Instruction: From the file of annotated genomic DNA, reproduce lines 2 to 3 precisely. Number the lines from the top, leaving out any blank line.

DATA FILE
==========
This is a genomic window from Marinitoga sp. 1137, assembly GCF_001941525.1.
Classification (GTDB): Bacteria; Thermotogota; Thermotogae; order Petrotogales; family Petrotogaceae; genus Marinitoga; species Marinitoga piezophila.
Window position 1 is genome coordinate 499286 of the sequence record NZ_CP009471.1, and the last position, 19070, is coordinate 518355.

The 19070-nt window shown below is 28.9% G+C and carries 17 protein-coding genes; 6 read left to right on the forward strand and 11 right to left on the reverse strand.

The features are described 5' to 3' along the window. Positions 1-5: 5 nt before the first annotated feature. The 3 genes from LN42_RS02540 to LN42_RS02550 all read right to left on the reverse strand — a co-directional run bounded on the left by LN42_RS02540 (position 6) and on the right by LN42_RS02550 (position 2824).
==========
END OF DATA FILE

Classification (GTDB): Bacteria; Thermotogota; Thermotogae; order Petrotogales; family Petrotogaceae; genus Marinitoga; species Marinitoga piezophila.
Window position 1 is genome coordinate 499286 of the sequence record NZ_CP009471.1, and the last position, 19070, is coordinate 518355.